I started off touring Coconut Grove, a very trendy and expensive part of Miami. All the beautiful people were at the bistros having brunch, and there was an art show being held on the grounds of The Barnacle, a state park right in the heart of Coconut Grove. The Barnacle is a house built in the 1870s by an early settler, and sits on the remaining 40 acres of a once very sizable property. The house and grounds show what Florida was like back when it was basically a frontier, and I once again have to commend the State of Florida for preserving what must have been a very desirable target for developers. The photo on the right shows the path leading to the house, which sits on a rise overlooking Biscayne Bay.
After spending a few hours in Coconut Grove, I took Miami's version of a light rail train (the Metrorail), to the Metromover (a small driverless train that loops around downtown) to Bayside, an upscale shopping center located on Biscayne Bay. I have been there before, and was running late, so I hopped on the C bus to Miami Beach, where I planned to party with the hipsters. After having dinner at the Burger King on Washington Street (a whopper and a beer, and yes - the Burger King on Miami Beach serves beer!), I headed to Ocean Drive to walk down the very crowded sidewalk and wait for sunset, when I could take some photographs of the famous Art Deco hotels all lite up with neon. The most iconic of these hotels is The Colony, which is seen in the photograph on the left.
And of course, my Canon G9 Camera, with which I have been having off and on problems with the battery, starting switching off, and I had to keep trying to switch it back on until it would finally restart. An early photographer once said photography was all about "the decisive moment," which is when you must snap the shutter. None of that defining moment stuff with this model. I am damn lucky all these hotels don't move. And after walking among the young, hard-partying crowds, I began to long for a little peace and quiet, and headed back to the Tri-Rail Station, where I had to wait an hour and a half for a train. They had trains running every hour until 7:00 P.M. There were no trains at either 8:00 or 9:00, and the last train of the evening came at 9:52. As you can imagine, the train was packed - standing room only. I guess the Tri-Rail people feel nobody in their right mind wants to leave Miami before 10:00. As a result, I didn't get home until 12:30 A.M, which as I recall was the same time I got home when I drove back from Miami last time. Go figure.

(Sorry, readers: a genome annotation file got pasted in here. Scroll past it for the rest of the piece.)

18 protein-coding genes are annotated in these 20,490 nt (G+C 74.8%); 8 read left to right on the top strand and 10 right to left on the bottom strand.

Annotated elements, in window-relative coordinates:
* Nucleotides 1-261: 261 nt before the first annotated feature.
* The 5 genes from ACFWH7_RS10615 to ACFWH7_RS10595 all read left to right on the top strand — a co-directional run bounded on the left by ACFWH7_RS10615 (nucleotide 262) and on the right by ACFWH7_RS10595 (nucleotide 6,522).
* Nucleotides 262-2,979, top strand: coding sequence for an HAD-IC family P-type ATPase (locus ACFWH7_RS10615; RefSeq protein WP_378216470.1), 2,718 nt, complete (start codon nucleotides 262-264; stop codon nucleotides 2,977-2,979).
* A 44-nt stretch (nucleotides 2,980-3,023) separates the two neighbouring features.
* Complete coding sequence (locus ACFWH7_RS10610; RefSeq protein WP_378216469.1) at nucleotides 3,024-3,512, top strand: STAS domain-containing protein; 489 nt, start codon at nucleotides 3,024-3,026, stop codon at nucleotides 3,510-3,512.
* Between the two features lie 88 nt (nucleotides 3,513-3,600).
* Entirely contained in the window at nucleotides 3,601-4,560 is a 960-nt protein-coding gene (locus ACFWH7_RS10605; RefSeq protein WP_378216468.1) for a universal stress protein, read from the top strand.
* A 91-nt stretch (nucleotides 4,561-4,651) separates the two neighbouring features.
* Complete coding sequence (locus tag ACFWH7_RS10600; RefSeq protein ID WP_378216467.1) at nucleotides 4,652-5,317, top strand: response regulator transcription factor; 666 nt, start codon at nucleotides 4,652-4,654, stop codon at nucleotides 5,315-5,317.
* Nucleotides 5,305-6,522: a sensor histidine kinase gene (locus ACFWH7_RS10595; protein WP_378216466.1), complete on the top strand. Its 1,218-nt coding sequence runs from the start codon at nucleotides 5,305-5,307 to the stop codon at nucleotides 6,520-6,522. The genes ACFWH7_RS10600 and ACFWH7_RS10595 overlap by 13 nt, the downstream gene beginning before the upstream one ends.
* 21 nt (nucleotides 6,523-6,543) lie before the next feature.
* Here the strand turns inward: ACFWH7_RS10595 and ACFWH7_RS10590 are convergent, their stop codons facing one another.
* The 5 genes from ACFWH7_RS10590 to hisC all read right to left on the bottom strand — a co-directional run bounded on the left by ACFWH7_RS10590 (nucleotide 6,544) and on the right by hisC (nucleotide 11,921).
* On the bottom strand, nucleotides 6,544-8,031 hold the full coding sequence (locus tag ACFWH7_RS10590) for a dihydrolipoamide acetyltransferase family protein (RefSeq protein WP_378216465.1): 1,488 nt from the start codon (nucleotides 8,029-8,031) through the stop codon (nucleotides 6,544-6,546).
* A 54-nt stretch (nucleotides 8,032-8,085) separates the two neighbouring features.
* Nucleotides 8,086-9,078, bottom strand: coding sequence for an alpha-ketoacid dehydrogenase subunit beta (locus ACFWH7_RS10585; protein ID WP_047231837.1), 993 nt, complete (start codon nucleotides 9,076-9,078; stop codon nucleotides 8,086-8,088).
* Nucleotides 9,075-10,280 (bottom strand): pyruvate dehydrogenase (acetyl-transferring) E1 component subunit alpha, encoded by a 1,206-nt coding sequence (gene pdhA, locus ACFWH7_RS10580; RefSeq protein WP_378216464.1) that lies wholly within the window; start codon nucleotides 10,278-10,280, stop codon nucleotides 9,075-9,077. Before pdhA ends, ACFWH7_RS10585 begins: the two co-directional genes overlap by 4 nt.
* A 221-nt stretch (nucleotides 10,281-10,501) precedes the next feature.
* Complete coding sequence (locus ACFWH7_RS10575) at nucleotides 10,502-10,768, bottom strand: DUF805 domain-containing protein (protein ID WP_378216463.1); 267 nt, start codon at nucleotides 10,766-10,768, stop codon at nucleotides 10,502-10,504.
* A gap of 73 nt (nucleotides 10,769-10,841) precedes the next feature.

Monday, November 21, 2016
I headed back to Stuart, Florida this past weekend to follow up on some repairs I hired a handyman to do at the condo my sister and I own in Stuart, Florida, and this time was able to visit a few of my favorite places during the trip, including the House of Refuge, seen in the photograph on the left and still standing after 140 years. It was built in 1876, to rescue sailors who had the misfortune to get shipwrecked on Gilbert's Bar, just off the coast, long before there was any civilization around here - not even a Benihana of Tokyo.
After doing a few errands the rest of the day, I stopped at my favorite watering hole in Stuart, The Jolly Sailor, for a couple of pints of Fat Tire (one of Colorado's famous microbrews, I might add). The Jolly Sailor is an outside bar that is attached to a high end restaurant called the Sailor's Return (see photo on right), which I have never eaten at, since as Blog readers are well aware, I am a notorious cheapskate. The experience was not only enjoyable. sitting at the bar and looking out at all the boats in the marina, but also educational. Before going into the Jolly Sailor, I walked around the Sunset Marina and looked at all the yachts, seeing if any were for sale so I could sail the seven seas during my retirement. I saw one that was from Ocho Rios, a place I have never heard of before.
Later, sitting at the bar, I used my relatively new smart phone to look up Ocho Rios on Google. It is a city on the northeast coast of Jamaica. The boat was a very large, ocean going yacht, which would be perfect for me. However, it didn't appear to be for sale. Several yachts were, however. I could have written down the phone numbers and given the yacht brokers an offer, but I didn't feel like being laughed at that night. And yes, I did put down the phone - unlike a lot of younger people around me - once the sun started to set, as seen in the photograph on the left. You can't beat a Florida sunset, especially over the St. Lucie River. Paradise at last.
Sunday, November 20, 2016